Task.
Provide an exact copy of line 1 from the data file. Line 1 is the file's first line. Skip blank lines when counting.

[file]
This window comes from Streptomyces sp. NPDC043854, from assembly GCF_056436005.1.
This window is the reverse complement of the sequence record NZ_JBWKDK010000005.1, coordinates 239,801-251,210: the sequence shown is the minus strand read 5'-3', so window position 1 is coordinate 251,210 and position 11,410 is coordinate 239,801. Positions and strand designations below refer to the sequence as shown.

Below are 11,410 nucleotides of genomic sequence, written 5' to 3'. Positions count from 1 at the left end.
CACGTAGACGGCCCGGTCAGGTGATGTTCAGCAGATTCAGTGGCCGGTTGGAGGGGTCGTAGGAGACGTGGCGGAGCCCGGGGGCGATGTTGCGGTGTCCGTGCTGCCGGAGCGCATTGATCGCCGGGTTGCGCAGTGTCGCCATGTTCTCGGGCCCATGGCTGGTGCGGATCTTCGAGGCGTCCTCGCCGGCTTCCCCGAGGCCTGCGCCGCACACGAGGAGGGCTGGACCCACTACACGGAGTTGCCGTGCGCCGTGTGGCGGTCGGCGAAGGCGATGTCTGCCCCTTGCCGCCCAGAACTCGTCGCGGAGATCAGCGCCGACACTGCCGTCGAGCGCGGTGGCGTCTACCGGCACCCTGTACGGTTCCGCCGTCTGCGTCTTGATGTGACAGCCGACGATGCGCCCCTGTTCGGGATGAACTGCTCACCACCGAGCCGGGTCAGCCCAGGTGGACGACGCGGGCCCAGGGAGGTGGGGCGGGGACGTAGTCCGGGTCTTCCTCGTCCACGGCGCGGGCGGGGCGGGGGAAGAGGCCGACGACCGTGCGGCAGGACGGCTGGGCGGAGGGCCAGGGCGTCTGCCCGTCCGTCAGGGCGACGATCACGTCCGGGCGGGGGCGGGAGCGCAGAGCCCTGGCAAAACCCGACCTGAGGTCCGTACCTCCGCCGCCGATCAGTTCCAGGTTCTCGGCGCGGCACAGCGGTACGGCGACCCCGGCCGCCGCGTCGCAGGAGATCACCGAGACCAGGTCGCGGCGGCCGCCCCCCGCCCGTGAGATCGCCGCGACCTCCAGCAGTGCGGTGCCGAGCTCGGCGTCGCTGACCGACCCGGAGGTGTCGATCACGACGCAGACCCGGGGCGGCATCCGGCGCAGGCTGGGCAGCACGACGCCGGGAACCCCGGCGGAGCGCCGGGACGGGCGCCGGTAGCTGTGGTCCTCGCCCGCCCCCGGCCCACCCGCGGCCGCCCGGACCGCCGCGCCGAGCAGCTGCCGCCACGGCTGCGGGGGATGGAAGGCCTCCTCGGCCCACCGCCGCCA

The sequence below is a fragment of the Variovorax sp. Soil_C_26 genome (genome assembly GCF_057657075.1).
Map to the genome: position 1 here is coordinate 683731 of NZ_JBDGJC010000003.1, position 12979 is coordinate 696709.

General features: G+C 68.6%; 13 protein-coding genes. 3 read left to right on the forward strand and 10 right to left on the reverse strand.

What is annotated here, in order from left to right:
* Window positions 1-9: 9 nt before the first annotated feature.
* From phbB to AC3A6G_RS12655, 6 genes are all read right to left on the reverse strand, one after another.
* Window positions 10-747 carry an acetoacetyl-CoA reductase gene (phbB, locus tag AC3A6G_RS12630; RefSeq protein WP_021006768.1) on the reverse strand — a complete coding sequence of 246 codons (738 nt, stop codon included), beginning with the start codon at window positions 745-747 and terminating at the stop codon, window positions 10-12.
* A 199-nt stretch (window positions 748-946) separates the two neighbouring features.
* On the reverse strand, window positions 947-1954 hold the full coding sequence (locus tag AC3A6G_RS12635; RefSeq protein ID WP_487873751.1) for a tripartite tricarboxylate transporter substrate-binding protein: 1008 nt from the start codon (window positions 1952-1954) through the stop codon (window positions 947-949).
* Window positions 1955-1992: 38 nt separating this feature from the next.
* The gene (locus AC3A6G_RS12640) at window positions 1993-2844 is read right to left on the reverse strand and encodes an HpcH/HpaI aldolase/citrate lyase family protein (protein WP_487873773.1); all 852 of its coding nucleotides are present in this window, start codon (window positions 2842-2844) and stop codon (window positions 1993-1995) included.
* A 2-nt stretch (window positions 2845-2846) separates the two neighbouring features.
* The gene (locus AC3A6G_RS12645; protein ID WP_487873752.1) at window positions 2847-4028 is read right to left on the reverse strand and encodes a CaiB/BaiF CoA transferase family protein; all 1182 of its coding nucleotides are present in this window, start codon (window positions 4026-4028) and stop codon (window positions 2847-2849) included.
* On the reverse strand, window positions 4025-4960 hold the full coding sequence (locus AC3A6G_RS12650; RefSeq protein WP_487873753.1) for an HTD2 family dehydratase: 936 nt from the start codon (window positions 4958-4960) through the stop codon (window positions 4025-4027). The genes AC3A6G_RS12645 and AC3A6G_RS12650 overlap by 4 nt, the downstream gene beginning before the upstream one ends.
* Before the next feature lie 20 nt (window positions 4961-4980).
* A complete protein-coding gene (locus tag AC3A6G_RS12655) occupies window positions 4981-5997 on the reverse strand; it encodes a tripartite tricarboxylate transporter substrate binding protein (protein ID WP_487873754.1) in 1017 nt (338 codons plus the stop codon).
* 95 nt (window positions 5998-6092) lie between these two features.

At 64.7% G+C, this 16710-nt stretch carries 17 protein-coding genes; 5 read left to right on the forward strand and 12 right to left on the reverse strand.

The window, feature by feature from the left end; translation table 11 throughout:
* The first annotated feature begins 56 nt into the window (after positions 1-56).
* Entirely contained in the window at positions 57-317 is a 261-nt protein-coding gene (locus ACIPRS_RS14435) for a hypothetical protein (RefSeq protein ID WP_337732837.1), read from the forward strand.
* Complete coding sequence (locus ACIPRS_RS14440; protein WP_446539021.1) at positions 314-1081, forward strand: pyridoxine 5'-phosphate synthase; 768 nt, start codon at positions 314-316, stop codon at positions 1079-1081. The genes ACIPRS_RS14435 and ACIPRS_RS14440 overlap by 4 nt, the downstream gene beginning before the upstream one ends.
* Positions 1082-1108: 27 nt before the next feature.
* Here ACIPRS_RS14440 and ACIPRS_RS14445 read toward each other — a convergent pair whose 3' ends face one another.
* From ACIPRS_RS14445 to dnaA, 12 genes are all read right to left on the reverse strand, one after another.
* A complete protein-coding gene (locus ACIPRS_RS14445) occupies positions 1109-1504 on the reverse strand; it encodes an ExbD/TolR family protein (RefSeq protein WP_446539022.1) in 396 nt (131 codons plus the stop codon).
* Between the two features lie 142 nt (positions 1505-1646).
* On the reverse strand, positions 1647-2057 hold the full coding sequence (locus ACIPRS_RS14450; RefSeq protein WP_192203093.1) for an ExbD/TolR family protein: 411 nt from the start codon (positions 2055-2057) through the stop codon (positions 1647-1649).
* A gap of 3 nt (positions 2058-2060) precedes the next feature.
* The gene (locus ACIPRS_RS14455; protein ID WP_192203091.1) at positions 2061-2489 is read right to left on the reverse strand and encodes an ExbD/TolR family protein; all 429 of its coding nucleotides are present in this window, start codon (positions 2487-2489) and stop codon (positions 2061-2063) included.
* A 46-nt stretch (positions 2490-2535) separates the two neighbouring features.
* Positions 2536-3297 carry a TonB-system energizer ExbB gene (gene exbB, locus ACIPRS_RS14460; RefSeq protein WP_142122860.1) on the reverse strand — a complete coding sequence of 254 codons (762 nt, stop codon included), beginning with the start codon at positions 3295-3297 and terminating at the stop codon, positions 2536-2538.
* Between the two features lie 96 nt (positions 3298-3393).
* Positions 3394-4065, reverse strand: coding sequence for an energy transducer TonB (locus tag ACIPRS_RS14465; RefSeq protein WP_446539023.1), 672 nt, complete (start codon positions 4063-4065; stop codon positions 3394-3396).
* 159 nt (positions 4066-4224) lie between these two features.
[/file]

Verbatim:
This window comes from Streptomyces sp. NPDC043854, from assembly GCF_056436005.1.